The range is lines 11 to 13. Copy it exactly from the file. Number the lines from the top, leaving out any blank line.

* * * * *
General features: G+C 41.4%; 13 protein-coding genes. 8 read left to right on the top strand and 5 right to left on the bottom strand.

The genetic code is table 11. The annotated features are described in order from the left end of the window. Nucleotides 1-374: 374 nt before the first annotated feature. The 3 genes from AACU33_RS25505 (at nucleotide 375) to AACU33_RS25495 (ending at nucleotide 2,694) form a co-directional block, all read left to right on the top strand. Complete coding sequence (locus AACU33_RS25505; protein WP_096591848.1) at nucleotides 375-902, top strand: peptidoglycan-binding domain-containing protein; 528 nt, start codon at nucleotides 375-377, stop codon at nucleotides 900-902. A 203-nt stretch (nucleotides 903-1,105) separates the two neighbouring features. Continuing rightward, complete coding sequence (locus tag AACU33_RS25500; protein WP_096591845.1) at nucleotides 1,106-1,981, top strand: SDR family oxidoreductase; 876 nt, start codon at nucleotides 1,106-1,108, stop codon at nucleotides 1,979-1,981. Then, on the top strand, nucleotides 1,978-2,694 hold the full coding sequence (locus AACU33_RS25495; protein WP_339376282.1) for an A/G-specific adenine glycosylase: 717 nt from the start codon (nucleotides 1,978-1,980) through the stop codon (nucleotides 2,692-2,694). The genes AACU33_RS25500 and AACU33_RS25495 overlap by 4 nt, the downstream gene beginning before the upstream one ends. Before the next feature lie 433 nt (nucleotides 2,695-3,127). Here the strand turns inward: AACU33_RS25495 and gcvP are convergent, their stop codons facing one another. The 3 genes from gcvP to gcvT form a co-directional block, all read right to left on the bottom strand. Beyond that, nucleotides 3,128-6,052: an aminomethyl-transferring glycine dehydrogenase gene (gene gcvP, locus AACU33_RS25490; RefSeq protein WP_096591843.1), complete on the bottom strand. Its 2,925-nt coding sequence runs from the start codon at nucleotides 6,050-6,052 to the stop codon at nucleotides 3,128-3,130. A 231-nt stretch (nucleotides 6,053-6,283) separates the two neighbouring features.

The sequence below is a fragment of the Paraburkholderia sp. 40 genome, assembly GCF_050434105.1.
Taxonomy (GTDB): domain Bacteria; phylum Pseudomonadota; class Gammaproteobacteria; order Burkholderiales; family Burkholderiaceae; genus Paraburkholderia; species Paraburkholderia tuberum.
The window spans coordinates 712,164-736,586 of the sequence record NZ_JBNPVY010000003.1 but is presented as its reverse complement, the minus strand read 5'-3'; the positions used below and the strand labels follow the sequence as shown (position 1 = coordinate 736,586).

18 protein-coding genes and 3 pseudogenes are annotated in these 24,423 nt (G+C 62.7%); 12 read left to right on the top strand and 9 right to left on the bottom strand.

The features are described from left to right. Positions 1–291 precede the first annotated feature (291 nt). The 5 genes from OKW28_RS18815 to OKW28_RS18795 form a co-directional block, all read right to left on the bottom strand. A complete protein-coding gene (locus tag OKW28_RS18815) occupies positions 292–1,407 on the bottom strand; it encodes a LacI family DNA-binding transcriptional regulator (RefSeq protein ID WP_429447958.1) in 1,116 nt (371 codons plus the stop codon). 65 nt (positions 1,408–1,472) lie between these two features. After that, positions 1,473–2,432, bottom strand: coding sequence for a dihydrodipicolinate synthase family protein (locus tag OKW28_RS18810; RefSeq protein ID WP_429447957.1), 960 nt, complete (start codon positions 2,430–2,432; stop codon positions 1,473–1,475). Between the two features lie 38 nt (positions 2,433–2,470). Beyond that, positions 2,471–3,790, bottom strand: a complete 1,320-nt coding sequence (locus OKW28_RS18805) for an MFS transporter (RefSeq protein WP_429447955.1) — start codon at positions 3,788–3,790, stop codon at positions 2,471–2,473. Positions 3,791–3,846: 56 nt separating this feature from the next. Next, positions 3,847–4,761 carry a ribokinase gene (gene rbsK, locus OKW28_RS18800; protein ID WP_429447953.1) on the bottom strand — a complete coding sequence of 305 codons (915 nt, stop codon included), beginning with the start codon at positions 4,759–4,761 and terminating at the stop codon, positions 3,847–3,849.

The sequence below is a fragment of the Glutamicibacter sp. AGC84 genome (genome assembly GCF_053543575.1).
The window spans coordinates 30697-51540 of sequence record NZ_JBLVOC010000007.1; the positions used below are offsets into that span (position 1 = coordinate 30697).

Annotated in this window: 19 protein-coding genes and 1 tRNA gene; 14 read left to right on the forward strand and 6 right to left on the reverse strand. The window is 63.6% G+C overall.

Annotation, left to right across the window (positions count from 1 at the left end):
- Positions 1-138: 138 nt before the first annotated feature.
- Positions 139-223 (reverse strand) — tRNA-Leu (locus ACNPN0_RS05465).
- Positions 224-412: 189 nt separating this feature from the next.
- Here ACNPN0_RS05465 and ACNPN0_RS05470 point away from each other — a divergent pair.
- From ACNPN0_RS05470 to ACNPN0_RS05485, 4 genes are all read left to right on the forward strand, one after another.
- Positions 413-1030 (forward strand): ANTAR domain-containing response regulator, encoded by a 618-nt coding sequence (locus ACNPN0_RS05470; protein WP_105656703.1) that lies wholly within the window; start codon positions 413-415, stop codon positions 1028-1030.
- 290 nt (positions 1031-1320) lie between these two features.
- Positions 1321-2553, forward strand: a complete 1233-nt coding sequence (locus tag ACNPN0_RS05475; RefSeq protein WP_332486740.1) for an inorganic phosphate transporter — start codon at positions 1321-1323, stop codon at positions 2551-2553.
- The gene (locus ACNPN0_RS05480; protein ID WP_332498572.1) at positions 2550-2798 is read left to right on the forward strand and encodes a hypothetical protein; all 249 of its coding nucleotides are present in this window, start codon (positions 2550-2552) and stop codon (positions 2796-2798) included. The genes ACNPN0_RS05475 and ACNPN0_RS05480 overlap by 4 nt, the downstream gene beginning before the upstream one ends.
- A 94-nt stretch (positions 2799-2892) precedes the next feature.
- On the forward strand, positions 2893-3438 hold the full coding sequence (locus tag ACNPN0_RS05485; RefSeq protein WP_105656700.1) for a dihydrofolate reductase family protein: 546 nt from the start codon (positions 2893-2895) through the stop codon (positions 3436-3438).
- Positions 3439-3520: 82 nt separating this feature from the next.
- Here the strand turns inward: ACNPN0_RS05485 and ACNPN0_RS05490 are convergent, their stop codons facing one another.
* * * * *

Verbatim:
Annotation, left to right across the window (positions count from 1 at the left end):
- Positions 1-138: 138 nt before the first annotated feature.
- Positions 139-223 (reverse strand) — tRNA-Leu (locus ACNPN0_RS05465).